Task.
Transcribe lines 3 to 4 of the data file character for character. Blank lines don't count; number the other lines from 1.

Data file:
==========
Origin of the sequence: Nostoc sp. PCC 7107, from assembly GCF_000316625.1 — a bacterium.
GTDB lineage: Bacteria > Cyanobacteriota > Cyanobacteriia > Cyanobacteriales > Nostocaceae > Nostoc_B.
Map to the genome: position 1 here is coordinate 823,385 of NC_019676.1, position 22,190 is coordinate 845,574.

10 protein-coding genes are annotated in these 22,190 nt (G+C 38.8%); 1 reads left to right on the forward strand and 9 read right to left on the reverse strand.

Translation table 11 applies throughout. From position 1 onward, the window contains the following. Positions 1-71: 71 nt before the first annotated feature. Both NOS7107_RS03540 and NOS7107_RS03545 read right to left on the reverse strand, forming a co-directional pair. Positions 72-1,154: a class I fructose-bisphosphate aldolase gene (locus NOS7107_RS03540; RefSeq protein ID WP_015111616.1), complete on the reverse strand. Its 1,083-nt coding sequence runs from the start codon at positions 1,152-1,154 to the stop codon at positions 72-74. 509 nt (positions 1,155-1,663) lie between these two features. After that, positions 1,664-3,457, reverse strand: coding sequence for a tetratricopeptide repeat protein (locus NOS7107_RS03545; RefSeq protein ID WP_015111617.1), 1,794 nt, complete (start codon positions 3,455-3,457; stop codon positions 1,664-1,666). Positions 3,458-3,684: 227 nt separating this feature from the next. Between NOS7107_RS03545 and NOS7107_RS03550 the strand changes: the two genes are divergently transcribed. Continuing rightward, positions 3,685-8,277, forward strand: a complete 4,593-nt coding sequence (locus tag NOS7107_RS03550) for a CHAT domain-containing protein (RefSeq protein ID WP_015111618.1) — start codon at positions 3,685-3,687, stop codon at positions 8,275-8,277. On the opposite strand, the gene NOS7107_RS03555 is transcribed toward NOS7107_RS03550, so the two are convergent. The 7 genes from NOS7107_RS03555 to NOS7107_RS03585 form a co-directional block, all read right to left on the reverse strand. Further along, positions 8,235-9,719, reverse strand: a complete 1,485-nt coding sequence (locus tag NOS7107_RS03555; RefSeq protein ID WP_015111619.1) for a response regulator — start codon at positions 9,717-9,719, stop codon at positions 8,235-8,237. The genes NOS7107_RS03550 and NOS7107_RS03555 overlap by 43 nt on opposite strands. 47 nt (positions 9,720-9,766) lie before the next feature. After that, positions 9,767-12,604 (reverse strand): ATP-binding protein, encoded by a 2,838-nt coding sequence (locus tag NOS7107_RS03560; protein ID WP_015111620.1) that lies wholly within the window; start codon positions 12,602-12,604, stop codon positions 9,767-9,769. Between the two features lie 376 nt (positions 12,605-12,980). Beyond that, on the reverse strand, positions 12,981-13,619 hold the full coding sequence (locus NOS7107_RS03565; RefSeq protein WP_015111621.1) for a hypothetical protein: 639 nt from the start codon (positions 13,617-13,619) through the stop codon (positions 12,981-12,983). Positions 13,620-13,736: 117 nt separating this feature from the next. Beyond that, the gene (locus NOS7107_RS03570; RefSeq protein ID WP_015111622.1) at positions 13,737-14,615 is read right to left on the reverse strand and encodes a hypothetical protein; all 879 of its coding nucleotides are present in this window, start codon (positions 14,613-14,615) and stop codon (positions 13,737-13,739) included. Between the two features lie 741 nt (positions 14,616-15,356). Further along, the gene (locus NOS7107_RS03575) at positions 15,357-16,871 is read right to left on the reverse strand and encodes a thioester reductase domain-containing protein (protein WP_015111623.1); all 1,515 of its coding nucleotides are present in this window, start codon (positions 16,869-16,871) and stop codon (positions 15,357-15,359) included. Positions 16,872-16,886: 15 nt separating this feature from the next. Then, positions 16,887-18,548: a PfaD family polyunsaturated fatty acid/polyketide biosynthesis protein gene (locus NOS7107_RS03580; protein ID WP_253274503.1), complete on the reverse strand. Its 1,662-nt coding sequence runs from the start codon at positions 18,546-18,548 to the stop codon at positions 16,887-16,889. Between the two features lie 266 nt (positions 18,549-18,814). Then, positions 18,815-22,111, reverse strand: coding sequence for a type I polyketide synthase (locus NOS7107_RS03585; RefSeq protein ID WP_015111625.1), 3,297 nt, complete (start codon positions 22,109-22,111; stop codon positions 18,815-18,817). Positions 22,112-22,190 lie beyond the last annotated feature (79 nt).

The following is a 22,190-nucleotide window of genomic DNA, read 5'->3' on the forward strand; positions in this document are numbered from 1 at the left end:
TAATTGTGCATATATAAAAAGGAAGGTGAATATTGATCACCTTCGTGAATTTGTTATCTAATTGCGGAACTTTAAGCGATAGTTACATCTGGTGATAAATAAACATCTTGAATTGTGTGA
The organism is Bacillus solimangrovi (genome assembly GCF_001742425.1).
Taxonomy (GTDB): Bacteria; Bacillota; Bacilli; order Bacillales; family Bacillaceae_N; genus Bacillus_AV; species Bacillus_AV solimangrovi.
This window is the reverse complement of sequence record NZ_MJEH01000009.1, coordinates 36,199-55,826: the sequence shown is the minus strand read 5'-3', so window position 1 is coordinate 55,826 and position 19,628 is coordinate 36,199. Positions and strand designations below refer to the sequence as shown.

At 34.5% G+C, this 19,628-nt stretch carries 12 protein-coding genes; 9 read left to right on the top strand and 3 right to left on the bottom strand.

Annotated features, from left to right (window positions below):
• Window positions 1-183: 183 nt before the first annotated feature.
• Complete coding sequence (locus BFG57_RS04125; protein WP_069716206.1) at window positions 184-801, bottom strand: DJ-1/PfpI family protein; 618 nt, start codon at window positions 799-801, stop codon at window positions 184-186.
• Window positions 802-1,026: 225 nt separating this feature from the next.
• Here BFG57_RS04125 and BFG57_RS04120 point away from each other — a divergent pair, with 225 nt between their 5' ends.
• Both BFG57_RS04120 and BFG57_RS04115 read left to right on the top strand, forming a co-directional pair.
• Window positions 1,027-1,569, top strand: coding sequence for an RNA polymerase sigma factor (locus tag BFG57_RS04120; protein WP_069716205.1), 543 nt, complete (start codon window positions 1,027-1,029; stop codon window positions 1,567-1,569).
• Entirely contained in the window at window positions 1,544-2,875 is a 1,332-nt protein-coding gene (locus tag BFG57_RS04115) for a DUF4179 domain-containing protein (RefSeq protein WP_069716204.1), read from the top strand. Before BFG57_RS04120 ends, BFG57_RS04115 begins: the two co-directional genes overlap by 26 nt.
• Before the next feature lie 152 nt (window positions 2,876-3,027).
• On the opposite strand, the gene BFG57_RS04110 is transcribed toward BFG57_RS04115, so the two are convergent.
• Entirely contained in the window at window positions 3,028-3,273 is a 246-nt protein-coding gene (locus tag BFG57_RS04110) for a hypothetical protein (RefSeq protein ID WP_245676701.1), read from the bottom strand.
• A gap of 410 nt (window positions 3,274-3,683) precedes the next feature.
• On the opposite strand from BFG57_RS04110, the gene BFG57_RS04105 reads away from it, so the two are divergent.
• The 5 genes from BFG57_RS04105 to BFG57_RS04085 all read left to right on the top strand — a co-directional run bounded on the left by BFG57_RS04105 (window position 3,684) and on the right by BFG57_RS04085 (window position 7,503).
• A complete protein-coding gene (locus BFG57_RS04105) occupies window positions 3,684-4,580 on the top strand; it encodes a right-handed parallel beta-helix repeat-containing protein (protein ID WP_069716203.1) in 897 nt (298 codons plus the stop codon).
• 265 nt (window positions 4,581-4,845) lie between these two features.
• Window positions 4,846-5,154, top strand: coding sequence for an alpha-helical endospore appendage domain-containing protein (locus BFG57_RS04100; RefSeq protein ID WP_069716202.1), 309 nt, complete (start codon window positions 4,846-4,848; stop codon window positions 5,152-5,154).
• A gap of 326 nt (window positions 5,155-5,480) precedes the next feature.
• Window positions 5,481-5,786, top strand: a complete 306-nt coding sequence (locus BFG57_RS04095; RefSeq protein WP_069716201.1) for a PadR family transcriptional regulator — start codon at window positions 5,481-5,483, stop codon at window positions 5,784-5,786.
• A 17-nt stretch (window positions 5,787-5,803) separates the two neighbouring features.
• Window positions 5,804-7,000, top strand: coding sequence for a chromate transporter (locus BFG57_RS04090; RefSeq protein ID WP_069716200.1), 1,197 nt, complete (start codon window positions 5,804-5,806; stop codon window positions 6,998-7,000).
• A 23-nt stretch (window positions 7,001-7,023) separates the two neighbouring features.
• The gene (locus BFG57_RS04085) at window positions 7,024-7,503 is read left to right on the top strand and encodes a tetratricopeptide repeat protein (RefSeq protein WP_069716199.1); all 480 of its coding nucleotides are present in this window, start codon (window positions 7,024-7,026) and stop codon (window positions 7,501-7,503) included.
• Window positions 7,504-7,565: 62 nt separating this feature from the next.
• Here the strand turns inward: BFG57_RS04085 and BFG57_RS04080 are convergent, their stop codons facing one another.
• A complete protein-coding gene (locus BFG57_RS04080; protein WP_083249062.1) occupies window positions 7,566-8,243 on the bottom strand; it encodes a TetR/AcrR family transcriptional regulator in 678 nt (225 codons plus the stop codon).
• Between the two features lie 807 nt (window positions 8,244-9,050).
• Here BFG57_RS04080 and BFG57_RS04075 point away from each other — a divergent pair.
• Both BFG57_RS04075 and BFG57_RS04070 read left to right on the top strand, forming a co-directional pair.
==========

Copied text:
Map to the genome: position 1 here is coordinate 823,385 of NC_019676.1, position 22,190 is coordinate 845,574.

10 protein-coding genes are annotated in these 22,190 nt (G+C 38.8%); 1 reads left to right on the forward strand and 9 read right to left on the reverse strand.